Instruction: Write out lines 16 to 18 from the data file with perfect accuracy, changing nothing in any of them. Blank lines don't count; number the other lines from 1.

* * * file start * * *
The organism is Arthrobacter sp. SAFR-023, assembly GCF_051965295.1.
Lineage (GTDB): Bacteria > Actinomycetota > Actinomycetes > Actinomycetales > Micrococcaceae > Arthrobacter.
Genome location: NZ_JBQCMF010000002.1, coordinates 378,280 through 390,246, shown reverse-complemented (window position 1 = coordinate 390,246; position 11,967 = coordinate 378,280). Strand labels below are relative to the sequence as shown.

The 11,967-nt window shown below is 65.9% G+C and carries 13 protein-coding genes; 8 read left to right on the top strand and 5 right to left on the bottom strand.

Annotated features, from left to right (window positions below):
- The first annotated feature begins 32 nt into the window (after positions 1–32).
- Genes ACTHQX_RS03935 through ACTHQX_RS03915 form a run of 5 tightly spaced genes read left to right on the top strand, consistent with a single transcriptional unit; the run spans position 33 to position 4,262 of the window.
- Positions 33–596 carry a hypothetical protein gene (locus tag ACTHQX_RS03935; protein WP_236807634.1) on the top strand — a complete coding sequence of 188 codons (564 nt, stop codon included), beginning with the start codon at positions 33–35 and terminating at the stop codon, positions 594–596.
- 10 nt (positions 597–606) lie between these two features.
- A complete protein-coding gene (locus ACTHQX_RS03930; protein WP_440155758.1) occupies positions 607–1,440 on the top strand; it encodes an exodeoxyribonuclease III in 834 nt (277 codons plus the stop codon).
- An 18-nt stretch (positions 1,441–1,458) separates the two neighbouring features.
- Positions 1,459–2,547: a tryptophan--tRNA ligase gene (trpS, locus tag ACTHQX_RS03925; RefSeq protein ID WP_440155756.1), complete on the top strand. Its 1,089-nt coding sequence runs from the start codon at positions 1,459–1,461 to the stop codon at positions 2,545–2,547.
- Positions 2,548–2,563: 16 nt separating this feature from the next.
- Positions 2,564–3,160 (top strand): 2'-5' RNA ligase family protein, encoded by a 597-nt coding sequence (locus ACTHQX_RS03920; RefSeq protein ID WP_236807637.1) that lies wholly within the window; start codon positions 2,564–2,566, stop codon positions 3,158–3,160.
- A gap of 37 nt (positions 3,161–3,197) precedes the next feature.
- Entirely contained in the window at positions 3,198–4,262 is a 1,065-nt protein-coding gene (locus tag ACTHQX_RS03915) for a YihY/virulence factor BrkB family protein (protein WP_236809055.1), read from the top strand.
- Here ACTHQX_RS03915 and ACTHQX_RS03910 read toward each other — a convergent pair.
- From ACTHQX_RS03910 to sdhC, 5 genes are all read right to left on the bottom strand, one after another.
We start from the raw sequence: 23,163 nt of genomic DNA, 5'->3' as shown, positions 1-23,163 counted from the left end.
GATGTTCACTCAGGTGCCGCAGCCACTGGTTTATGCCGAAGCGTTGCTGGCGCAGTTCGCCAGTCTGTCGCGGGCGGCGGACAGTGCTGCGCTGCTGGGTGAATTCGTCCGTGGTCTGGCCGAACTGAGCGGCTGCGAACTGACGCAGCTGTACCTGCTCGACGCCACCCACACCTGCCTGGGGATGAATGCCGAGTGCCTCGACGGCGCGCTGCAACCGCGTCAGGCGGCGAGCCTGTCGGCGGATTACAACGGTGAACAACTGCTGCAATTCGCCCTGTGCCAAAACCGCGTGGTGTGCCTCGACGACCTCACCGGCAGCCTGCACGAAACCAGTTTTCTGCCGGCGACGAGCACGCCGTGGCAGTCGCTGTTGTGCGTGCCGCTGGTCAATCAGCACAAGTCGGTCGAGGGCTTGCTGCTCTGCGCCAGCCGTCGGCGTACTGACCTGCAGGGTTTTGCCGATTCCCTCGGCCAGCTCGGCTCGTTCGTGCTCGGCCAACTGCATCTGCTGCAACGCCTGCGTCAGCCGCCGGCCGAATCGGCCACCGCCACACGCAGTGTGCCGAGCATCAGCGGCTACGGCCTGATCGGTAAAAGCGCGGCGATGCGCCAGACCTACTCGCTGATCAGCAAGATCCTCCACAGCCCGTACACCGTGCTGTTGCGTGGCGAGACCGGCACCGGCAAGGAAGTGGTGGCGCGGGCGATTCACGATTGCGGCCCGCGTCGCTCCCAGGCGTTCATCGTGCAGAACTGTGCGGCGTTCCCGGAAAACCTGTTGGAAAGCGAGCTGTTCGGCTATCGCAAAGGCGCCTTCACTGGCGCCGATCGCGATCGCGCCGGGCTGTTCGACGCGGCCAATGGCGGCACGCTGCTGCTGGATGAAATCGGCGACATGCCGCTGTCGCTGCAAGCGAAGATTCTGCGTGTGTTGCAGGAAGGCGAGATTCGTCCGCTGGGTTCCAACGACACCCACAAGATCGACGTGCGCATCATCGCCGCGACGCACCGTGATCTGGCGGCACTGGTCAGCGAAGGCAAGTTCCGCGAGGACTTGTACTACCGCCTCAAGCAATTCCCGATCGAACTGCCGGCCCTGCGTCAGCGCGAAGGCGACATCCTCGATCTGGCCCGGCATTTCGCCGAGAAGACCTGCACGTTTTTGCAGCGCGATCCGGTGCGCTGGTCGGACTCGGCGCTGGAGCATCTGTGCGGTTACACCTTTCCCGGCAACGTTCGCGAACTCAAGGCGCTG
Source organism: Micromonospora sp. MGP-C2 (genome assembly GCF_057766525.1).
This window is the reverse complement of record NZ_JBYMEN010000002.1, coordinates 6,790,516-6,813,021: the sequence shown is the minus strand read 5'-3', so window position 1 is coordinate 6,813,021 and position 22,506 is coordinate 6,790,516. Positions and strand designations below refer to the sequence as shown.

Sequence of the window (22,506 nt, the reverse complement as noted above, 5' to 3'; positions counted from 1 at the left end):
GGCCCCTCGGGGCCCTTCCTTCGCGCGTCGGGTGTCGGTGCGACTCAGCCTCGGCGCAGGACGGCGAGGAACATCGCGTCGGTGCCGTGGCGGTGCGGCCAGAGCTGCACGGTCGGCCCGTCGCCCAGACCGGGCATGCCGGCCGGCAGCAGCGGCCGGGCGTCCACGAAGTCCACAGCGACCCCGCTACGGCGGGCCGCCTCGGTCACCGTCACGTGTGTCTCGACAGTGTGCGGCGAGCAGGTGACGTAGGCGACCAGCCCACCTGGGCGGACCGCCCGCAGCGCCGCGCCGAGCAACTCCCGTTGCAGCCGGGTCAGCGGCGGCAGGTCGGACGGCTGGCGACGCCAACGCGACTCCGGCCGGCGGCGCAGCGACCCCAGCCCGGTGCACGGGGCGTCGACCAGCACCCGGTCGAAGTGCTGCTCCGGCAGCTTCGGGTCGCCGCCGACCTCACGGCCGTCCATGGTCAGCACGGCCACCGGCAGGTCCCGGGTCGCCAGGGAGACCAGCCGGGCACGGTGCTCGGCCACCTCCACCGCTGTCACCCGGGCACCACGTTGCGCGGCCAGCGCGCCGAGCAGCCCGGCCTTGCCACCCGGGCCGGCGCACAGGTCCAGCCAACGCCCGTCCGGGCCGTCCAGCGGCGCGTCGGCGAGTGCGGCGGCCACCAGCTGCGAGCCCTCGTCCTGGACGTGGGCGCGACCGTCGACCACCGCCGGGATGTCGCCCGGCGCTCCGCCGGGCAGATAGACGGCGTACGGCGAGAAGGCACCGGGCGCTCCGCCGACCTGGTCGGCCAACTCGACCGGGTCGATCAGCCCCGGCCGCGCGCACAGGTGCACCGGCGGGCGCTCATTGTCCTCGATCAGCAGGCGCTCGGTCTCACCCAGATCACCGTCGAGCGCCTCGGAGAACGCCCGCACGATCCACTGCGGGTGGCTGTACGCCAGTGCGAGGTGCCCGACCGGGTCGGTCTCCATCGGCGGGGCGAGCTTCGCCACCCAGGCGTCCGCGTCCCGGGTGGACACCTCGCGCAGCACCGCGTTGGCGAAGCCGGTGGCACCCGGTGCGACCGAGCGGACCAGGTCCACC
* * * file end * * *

- Entirely contained in the window at positions 3,198–4,262 is a 1,065-nt protein-coding gene (locus tag ACTHQX_RS03915) for a YihY/virulence factor BrkB family protein (protein WP_236809055.1), read from the top strand.
- Here ACTHQX_RS03915 and ACTHQX_RS03910 read toward each other — a convergent pair.
- From ACTHQX_RS03910 to sdhC, 5 genes are all read right to left on the bottom strand, one after another.